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By Sean Graham
In the lead up to Canada 150 last July, there was no shortage of projects looking at Canada’s political history. One of my favourites was the Confederation Debates project. With a massive team, the project organized, scanned, and digitized thousands of documents related to each province and territory’s entry into Confederation. From there, they created a wide variety of content, including interactive maps that allow you to see what the Confederation concerns were where you live, a Confederation quote of the day, and lesson plans for teachers.
A further extension of that project is the new book Reconsidering Confederation: Canada’s Founding Debates, 1864-1999. Edited by Daniel Heidt, it features an impressive lineup of historians exploring the debates and discussions that surrounded each province’s entry to Confederation. While each chapter focuses on a different province/territory, certain universal issues in Canadian history continue to appear, thus challenging concepts of identity while highlighting some of the core issues that have always existed in this country.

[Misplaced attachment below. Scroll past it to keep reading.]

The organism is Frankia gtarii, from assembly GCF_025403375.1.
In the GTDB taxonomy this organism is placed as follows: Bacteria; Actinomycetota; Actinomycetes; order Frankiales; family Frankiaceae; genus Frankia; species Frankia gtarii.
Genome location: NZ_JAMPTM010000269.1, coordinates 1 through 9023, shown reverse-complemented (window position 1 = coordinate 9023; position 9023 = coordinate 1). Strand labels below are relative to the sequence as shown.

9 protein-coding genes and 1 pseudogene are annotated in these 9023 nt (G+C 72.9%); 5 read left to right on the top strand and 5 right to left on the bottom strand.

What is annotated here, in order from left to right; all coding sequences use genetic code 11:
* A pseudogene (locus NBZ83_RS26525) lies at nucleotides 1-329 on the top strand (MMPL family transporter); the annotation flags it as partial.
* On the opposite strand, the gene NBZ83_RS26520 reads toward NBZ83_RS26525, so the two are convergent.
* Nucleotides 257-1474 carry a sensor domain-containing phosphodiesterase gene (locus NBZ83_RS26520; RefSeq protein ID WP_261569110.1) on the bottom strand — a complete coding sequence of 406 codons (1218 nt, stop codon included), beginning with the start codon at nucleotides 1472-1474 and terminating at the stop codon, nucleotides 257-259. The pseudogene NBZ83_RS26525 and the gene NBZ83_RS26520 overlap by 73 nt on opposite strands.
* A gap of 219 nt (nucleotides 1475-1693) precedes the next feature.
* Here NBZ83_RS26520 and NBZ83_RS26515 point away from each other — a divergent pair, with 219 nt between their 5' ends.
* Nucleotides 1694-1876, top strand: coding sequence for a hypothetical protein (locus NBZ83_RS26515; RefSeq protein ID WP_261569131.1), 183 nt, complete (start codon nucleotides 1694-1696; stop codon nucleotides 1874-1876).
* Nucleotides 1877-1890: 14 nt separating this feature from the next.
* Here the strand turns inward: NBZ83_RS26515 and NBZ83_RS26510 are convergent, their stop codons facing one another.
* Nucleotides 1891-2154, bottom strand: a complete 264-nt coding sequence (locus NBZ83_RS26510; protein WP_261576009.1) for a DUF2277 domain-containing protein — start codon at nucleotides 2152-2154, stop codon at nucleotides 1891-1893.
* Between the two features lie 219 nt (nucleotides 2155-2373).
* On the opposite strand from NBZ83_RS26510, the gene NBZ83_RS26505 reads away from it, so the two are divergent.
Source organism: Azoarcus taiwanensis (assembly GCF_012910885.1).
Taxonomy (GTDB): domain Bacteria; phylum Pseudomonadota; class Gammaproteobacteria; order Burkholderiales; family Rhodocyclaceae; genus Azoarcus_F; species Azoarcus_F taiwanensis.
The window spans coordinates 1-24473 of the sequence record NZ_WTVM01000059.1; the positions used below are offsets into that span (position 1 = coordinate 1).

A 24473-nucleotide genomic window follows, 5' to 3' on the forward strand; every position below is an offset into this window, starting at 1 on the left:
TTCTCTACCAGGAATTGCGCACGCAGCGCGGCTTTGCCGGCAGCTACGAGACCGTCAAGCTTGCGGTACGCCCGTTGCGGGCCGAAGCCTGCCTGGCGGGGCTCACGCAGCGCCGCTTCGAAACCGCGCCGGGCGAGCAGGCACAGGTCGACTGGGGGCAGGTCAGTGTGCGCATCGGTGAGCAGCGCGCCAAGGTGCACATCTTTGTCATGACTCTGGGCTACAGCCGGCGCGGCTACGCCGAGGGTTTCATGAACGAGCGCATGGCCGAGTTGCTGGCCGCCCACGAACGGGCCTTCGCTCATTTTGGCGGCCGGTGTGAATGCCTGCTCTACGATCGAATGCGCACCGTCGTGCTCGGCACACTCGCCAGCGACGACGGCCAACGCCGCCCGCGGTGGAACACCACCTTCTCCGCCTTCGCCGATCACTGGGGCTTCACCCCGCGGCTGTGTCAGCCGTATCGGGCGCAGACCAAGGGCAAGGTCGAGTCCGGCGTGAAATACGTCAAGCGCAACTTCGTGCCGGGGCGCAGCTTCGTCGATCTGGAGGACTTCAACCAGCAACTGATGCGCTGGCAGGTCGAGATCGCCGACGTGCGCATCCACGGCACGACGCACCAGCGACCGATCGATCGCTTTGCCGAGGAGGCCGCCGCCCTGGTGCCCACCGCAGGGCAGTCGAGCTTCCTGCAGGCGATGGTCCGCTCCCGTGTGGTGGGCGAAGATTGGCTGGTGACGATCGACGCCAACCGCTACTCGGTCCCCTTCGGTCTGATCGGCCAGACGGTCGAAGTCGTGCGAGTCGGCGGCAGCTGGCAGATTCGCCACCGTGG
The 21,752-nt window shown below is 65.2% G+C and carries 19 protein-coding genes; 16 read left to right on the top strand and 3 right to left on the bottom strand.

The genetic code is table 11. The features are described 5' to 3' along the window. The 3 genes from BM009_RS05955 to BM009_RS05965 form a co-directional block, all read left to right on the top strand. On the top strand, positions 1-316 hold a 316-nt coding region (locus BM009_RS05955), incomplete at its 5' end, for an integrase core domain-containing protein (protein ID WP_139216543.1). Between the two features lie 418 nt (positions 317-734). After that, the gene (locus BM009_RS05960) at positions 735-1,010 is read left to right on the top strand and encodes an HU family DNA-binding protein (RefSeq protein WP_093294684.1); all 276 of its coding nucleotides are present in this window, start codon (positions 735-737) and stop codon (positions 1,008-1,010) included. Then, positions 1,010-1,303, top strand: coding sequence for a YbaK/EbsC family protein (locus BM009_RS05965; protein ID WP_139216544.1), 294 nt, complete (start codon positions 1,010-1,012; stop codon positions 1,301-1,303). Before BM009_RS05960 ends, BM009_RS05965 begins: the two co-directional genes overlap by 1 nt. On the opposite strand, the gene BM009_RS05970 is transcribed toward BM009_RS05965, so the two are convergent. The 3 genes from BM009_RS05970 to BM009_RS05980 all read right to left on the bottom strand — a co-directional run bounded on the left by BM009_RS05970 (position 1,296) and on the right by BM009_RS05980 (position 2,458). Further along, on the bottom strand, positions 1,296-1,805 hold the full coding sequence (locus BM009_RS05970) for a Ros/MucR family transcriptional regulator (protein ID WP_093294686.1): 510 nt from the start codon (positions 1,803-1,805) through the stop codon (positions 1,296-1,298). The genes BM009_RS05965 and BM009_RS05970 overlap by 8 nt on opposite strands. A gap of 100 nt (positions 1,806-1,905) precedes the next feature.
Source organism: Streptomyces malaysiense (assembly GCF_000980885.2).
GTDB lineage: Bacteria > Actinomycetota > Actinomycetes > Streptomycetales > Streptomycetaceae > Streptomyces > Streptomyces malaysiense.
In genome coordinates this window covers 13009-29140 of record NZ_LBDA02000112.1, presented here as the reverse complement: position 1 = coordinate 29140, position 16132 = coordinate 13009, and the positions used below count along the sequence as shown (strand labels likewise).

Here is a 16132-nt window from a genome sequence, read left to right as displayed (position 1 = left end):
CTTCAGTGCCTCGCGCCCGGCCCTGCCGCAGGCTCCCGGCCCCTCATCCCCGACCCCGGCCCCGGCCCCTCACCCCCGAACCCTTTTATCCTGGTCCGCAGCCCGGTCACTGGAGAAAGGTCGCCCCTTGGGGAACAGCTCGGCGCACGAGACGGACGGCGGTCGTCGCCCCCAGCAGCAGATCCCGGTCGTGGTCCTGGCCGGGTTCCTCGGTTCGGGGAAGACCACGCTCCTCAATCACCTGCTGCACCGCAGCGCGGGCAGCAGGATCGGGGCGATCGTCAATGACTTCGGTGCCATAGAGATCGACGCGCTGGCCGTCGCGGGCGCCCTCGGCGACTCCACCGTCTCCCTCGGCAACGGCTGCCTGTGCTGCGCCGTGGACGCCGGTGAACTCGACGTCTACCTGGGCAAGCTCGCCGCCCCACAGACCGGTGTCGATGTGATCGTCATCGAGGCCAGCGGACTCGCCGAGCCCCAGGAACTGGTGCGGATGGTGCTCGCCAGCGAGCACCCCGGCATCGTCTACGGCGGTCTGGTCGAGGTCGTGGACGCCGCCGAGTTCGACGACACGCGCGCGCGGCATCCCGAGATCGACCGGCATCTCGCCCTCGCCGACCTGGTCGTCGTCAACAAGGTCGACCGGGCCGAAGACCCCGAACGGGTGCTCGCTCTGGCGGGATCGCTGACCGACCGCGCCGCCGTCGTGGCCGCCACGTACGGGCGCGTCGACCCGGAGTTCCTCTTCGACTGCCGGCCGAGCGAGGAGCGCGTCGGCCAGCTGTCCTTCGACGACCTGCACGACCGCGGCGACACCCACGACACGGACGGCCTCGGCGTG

In this episode of the History Slam, I talk with Daniel about the book. We talk about the Confederation Debates project, the team he assembled, and approaches to understanding Confederation. We also chat about Canada as a political entity, concepts of Canadian identity, and what an examination of Confederation tells us about contemporary Canada.
Sean Graham is an editor with Activehistory.ca and host/producer of the History Slam Podcast.
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